Not much choice but to put my head down and go. And so I did.

After a fun longggggggg descent, the computer was reading 65 miles, and I was feeling good.

Then the torrential downpour started. Holy crap it was miserable. I was able to ride with some gents from Freeze Thaw Cycles in PA, and we traded pulls. They seemed to be a little less cooked or affected by the weather compared to me, so the time came when I had to drop back off of their wheels about 80 miles in.

No biggie.

I put my head down and went on, hoping to get myself out of my current misery. The clock was ticking and my window for a sub-8-hour time was coming to a close. I got to the last nine miles of singletrack in 6:45, and wasn't prepared for how bad of an absolute horror it was.

I was able to get through it the best I could, over the slippery roots and rocks, deep mud, and huge puddles, I made it to the end of the Thunder Rock Express in one piece. Rad!

What wasn't rad was the cold headwind I had to face motoring it back to the finish line. Shit that sucked.

Nonetheless, it was a drop in the bucket compared to all the suffering I had taken part in through the rest of the day, so I was able to cross the line without anyone passing me...

In 7:58. Hellllll yes! Good for 20th place in Men's open.

Awesome job to anyone who didn't instantly curl up and die when it started raining. It was miserable but a lot of people (Rusty, Kelly, Brian, Nelson, etc etc) were able to push through it.

Monday, April 26, 2010

Cohutta 100 Preliminary write-up

Rain held off for about 3.5 hours. After that it was miserable. 50 degrees, lightning and a torrential downpour. I was soaked to the bone.

Rolled in at 7:58, good enough for 20th place in men's open. Full write-up to come soon. I think I might have the flu, yuck.

Monday, April 19, 2010

Mohican Wilderness: DNF!

Bummed about Mohican Wilderness yesterday.

I was feeling good, and looking forward to racing at a course that really suited my strengths: climbing like crazy, and a nice open field section to put the hammer down in.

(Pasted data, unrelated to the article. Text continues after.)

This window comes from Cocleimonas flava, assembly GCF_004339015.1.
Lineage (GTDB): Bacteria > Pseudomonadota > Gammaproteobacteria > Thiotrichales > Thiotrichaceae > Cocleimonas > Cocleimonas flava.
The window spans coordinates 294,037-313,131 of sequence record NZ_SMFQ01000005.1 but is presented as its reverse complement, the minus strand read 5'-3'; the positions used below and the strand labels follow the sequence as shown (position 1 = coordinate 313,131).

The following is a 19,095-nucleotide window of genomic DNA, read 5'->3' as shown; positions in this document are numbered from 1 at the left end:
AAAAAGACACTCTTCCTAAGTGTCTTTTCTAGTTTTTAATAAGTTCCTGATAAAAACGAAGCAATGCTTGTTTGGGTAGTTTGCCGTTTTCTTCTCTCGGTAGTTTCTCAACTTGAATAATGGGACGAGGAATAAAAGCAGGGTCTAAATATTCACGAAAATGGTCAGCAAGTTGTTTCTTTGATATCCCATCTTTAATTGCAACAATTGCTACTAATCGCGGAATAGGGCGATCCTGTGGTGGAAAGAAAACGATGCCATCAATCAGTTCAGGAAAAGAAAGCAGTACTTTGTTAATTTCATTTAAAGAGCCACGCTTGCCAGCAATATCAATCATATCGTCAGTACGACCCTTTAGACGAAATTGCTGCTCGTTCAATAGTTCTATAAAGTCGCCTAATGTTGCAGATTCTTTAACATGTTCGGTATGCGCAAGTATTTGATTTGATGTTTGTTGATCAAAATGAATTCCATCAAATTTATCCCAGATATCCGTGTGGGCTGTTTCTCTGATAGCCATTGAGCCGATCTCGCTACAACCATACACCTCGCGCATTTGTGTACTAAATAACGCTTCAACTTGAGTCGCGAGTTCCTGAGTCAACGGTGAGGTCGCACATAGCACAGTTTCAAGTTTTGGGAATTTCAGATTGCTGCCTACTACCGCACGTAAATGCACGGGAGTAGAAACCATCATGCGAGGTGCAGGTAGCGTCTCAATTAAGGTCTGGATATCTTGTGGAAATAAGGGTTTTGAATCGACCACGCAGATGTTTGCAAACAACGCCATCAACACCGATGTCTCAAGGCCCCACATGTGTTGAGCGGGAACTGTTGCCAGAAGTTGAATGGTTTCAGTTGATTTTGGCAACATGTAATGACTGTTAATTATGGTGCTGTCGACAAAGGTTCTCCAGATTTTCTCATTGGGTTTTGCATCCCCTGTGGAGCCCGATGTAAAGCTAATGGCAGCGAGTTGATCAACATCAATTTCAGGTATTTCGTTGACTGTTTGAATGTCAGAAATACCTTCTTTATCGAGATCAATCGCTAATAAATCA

The race started off well, I was third wheel going into the singletrack, when a unnamed person decided to chop the corner and try to cut everyone off. He got shut down pretty quickly, but it caused a big pileup that pretty much stopped everyone. I thought I was going to get around it, but in the middle of doing so, someone crashed into me and I had to dab a foot.

Nonetheless, I got out of the pileup relatively unscathed. Into the field, it was Steve Twining in first, Jeff Pendlebury in second, me in third and Ben Ort in fourth. Ben and I would go back and forth on sections of the trail.

All was going well, and I was feeling strong. Us four had a pretty good gap going, and I was feeling consistent. Then; what do you know, bike problems.

I was railing a turn right before the chute and I went down. I was a little curious why this happened as I wasn't too off balance, and the trail was super grippy. I shook it off and figured it was just a fluke.

After that, riding on, I noticed the front end of my bike started feeling a little funky, I thought maybe that I fungo'ed something on the crash. I didn't want to lose any more time so I kept going and tried to do some mid ride diagnosing.

When I dismounted for the downed tree, I had a chance to grab my front tire and give it a squeeze. Holy piss it had about ten psi in it. My tire must have been too low intially, and it folded / burped on that turn, and that's why I went down. It all started making sense.

So I had to stop, got out the CO2 cartridge, no big deal, and got my front tire inflated again. Good to go... but wait. I have the worst problem with my Stan's valve cores unthreading themselves all the time. Today was no exception. As I unthreaded my CO2 tool, the valve core started coming with it. I saw this and tried to stop it, but without needlenose pliers, I was pretty much out of luck. My next strategy was to cover my open valve stem with my finger. Get my valve core out of my inflator with my teeth (ouch), and do a quick switch by removing my finger and putting the valve core back in.

I did this, but it didn't work too well. I ended up with the same 10 psi I started with, albeit 15 minutes after I first stopped.

By this time I was pretty much in dead last, and it was a long walk back to a pump.

Resigned to my fate, I threw in the towel and moped back to the car. DNF.

Steve ended up winning, with Jeff in second. They're unstoppable this year.